Summary judgment is proper when "the pleadings, depositions, answers to interrogatories, and admissions on file, together with the affidavits, if any, show that there is no genuine issue as to any material fact and that the moving party is entitled to judgment as a matter of law." Fed. R. Civ. P. 56(c). A party moving for summary judgment has the burden of informing the court of the basis for his motion by identifying items in the record that demonstrate the absence of a genuine issue of material fact. Celotex Corp. v. Catrett, 477 U.S. 317, 323, 91 L. Ed. 2d 265, 106 S. Ct. 2548 (1986). To be well grounded in fact, as required by Fed. R Civ. P. 11, a summary judgment motion must contemplate the entire record. Goka v. Bobbitt, 862 F.2d 646, 650 (7th Cir. 1988). In other words, moving parties cannot discharge their burden by "identifying only those portions of the record which support their position . . . [when] there exists evidence to contrary of which [movants] are aware." Id. (emphasis in original).

 When the burden of persuasion at trial would be on the nonmoving party, as is true in this case, the movant may satisfy his burden of production in one of two ways. Celotex, 477 U.S. at 331 (Brennan, J., dissenting). The movant may submit affirmative evidence that negates an essential element of the claim, or he may demonstrate that the evidence adduced by the nonmoving party is insufficient to establish an essential element of the claim. Id.

 When the movant has successfully carried his burden of production, summary judgment is appropriate unless the opposing party sets forth specific facts that demonstrate the existence of a genuine issue of material fact for trial. Id. at 324. A nonmoving party cannot carry this burden by merely relying upon his pleadings. Id. Nor, contrary to Lenox's belief, can the nonmovant do so by pointing to the statement of contested issues of fact contained in a preliminary pretrial scheduling order. See Associates in Adolescent Psychiatry v. Home Life, 729 F. Supp. 1162, 1192 (N.D. Ill. 1989). Rather, a nonmoving party with the burden of persuasion on an issue must set forth evidence on each essential element of his claim sufficient to satisfy the requisite burden of proof. Anderson v. Liberty Lobby, Inc., 477 U.S. 242, 250, 91 L. Ed. 2d 202, 106 S. Ct. 2505 (1986) (the standard for summary judgment "mirrors the standard for directed verdict" and focusing inquiry upon " ' whether there is any [evidence] upon which a jury could properly proceed to find a verdict for the party producing it, upon whom the onus of proof is imposed.'") (quoting Improvement Co. v. Munson, 81 U.S. (14 Wall.) 442, 448, 20 L. Ed. 867 (1872)). When applying this standard, the court must examine all the evidence in the light most favorable to the nonmoving party and draw all reasonable inferences in his favor. Bowyer v. United States Dep't of Air Force, 804 F.2d 428, 430 (7th Cir. 1986).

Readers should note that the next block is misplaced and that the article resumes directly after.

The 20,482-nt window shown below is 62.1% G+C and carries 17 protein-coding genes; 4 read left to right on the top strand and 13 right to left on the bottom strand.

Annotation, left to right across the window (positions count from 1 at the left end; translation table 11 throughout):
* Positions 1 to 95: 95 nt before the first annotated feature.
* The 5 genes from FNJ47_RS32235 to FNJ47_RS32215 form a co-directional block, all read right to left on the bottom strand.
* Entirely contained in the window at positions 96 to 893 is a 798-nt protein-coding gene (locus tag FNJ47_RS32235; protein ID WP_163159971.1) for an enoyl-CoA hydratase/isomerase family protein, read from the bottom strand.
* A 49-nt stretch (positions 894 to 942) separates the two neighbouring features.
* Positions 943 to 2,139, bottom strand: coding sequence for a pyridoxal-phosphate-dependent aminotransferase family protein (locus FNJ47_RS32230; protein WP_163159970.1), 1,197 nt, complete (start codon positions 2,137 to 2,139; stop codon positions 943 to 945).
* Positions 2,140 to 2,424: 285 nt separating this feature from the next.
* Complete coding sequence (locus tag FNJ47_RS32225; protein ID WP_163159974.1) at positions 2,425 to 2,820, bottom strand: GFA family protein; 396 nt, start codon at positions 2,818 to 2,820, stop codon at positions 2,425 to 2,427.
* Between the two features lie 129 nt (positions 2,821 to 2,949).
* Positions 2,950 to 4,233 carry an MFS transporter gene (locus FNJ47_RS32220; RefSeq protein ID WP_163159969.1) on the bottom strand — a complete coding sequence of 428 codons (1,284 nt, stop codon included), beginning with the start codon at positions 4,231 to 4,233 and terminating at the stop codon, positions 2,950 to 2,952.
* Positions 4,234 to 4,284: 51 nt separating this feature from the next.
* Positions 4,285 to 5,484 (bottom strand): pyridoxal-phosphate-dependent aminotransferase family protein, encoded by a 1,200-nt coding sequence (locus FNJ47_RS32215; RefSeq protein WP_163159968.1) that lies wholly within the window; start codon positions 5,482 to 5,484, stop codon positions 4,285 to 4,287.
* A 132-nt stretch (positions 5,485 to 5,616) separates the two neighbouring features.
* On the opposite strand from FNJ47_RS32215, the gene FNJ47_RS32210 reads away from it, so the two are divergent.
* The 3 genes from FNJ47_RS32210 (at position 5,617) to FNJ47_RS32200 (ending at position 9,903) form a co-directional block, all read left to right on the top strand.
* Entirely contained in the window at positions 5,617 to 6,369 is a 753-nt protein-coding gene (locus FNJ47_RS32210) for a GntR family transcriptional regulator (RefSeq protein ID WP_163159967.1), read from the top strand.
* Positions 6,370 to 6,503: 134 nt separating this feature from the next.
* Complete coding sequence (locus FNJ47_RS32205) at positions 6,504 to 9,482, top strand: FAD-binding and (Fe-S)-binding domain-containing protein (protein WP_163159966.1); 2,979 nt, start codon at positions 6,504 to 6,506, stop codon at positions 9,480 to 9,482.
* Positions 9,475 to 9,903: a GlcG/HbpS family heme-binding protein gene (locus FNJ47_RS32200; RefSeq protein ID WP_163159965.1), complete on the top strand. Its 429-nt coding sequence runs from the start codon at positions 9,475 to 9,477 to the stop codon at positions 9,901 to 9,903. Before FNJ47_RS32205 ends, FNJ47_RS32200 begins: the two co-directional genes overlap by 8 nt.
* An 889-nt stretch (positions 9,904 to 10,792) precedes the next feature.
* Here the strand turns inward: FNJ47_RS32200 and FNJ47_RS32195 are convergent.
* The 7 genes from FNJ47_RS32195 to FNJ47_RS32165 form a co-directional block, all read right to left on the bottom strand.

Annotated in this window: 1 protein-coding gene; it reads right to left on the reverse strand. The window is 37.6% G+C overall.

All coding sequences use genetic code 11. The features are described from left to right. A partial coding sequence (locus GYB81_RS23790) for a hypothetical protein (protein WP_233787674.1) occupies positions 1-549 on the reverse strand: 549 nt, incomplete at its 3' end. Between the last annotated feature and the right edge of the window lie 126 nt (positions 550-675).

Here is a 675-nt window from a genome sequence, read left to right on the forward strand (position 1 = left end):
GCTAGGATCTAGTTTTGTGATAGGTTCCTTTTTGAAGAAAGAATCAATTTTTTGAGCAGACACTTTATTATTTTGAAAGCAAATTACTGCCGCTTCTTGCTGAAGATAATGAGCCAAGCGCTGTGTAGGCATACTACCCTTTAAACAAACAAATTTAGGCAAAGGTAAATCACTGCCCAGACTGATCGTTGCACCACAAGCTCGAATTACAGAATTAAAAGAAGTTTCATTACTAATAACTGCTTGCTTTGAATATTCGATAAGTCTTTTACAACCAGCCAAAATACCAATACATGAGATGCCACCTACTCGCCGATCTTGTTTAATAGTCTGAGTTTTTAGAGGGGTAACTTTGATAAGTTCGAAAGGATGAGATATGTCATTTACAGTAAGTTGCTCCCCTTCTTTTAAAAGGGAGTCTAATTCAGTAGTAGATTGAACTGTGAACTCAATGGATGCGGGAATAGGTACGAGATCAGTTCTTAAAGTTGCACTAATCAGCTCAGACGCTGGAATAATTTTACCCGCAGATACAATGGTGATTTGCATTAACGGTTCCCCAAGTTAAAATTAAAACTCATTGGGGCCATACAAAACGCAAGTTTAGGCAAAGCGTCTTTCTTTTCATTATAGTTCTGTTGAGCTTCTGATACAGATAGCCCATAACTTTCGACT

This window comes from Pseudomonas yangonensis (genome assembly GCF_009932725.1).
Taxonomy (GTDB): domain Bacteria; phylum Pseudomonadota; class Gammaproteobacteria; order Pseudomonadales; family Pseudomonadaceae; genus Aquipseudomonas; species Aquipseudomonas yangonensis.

Count I - Breach of Express Warranties

 In its complaint, Lenox claims that DePasse purchased the Ungo alarm system in reliance upon the advice of the Triangle salesman. Lenox alleges that the salesman recommended the Ungo system after DePasse had informed the salesman that he needed an alarm system to protect valuable jewelry samples he regularly carried in the trunk of his car. Count I asserts that Triangle's representations constituted an express warranty that the alarm system would protect the jewelry and that breach of the express warranty was the cause of the plaintiff's damages. But as detailed above, DePasse testified in his deposition that none of these allegations is true.